They stared after her.
“What did you do to her?” Dante asked quietly
Rogue shrugged. “We talked.”
Cord suddenly burst into laughter and the others looked at him.
“What?” Dante and Rogue voiced in confused unison.
Cord pointed to Dante. “You look as though you think he had—” He dropped his jaw. “Never mind. Just never mind.” He broke into laughter again as he walked toward the temple.
Dante turned on his heels and locked his gaze. “Did you?”
Rogue shrugged. “Did I what?”
“You know what.” The exasperated Dante sighed. “I’m asking you, Zeke, as me, Dodger, did you and her—”
“Bite your tongue.” Rogue snapped, embarrassed. “What kind of a guy do you think I am? I don’t roll in the hay or grass with just any woman.” When Dante sighed with relief, he grinned wryly. “Not that the thought hasn’t crossed my mind.”
Dante nearly sputtered, “Rogue!”
He smirked. “What?”
Dante threw his hands up in surrender and headed for the temple. “You need to pray for that one.”
Rogue ran to catch up with him, almost bursting into laughter. “I was only joking.”
“Sure you were.” Dante threw a sideways glance at him. “Sure you were.”
“She is quite attractive.”
“Rogue, you’re trying to get the better of me.”
Dante shook his head. “You just wait till we get home.”
The two laughed as they headed into the temple to join the others for dinner.
Cord chuckled. “You two are great.”
Marissa warily eyed them. “Did I miss something?”
With a quick warning glance at the others, Rogue shook his head. “No. Cord asked me something earlier that went over my head and when Dante repeated it, I was still lost. They won’t let me live it down yet.”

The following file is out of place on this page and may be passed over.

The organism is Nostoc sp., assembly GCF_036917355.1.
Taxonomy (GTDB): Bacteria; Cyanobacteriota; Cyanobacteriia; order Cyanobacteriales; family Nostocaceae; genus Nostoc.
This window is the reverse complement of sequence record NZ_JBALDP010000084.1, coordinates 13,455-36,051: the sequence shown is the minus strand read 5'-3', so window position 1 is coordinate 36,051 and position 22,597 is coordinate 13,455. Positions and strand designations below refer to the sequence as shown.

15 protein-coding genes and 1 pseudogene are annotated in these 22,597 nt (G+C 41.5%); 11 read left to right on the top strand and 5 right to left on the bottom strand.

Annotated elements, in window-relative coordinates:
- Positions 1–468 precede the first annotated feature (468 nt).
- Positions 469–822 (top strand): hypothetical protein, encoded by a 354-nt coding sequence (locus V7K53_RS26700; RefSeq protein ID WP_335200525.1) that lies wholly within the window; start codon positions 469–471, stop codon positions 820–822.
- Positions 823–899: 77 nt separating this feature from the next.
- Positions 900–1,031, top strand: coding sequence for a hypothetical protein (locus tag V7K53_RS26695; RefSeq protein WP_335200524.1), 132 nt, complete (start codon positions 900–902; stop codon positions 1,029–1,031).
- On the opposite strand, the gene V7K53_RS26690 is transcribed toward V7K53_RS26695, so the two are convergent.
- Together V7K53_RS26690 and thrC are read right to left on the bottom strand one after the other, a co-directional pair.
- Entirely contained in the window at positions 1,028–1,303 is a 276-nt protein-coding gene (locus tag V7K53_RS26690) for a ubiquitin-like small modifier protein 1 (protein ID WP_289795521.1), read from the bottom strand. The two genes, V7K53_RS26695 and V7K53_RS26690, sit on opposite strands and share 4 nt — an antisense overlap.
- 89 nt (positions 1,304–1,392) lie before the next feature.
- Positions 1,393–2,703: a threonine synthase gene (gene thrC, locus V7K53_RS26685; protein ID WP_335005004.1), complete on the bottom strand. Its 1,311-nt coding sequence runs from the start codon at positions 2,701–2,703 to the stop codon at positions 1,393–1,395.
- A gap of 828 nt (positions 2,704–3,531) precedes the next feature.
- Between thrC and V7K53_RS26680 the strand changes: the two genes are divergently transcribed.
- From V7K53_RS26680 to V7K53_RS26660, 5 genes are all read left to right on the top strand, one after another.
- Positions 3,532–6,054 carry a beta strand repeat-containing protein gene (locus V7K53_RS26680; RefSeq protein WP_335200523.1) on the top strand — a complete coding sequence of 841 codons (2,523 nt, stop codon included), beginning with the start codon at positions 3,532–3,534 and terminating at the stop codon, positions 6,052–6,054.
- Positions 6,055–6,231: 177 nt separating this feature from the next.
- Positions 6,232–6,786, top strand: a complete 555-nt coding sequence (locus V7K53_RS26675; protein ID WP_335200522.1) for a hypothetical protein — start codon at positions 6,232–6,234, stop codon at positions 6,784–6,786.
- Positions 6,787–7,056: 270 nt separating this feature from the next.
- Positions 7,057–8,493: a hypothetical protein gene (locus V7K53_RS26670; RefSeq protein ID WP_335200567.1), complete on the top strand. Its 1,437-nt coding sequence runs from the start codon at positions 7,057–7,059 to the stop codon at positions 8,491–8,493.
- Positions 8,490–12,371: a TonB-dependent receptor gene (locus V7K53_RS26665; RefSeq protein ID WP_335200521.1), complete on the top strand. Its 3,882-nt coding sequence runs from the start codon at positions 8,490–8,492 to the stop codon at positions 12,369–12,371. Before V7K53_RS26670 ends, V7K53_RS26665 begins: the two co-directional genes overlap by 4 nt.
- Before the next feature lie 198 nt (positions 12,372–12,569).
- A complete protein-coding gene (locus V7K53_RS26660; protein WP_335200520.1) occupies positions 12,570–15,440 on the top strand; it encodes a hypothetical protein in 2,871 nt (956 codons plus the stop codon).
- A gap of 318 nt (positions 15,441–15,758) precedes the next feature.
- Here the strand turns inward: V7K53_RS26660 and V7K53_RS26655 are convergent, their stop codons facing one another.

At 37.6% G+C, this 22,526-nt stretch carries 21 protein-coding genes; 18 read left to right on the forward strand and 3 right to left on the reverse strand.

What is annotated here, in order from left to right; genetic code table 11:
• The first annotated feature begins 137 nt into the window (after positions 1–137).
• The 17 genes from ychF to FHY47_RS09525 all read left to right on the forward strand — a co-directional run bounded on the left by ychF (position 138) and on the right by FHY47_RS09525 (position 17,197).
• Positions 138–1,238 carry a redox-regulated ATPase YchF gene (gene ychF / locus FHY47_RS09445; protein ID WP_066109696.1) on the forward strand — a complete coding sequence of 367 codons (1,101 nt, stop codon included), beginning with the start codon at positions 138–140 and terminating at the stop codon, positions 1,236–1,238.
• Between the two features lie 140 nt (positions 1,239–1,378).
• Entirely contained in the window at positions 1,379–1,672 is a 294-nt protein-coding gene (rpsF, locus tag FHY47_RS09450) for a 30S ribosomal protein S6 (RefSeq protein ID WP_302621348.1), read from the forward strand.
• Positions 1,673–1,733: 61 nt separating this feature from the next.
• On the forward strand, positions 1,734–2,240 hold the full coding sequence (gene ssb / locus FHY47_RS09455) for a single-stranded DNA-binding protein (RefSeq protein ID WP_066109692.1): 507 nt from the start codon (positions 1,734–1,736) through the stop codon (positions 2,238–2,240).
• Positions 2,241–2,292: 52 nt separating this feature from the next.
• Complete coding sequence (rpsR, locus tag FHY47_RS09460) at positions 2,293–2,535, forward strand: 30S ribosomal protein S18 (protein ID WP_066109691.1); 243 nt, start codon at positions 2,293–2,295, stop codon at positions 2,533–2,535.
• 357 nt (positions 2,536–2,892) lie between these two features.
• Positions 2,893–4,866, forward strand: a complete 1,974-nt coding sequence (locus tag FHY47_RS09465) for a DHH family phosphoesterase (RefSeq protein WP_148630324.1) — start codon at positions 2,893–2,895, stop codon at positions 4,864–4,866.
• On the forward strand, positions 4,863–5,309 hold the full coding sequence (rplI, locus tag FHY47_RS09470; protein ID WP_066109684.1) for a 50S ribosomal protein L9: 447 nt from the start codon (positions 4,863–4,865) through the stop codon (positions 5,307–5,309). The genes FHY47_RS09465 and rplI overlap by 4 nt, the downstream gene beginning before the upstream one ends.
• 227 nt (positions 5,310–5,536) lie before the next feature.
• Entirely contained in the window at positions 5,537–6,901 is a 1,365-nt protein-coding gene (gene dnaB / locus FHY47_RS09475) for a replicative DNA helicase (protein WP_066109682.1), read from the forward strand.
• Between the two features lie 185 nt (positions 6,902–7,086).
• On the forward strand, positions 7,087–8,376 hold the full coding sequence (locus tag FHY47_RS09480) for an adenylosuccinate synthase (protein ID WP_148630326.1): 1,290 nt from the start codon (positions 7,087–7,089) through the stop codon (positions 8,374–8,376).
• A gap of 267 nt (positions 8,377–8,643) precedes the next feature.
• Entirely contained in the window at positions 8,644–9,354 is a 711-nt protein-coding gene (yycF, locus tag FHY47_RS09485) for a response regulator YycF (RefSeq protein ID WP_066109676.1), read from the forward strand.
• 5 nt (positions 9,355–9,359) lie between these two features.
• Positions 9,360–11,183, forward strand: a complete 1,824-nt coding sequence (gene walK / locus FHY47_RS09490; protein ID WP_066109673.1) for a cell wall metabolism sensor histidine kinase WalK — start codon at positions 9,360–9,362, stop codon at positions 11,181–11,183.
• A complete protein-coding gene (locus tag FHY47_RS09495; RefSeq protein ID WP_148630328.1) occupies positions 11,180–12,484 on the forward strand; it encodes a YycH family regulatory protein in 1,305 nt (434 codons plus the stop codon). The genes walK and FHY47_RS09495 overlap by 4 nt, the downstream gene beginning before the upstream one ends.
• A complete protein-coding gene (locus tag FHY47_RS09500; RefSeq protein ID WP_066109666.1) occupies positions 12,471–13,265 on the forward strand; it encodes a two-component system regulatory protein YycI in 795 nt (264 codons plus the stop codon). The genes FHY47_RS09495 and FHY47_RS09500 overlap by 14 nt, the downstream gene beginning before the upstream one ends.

The meal ended, and Dante refilled their drinks as the table was cleared.
Father Daniel walked in and joined them. “I have some items and information that might help you.” He placed several hand-drawn maps on the table. “Over the past several years, a few of us…renegade clerics, with the help of others, have been checking out bits of information gathered across the land. These pieces of artwork are the final creation of our master mapmaker, Cindar.”
Marissa whispered, “You have been planning.” Realization hit her. “The assassin helped you do this?”
“We all have,” spoke an older, yet small human male walking through the door. He wore black leather pants, a shirt, and shoes. His short blond hair highlighted his blue eyes and his perfect smile was charming. “I do hope the lady understands that without clerics, all other guilds and such would be obsolete.” He stopped in front of her, lifted her hand from the table, and kissed it. “For who would heal us when we are cursed or lay bleeding, whatever the reason?”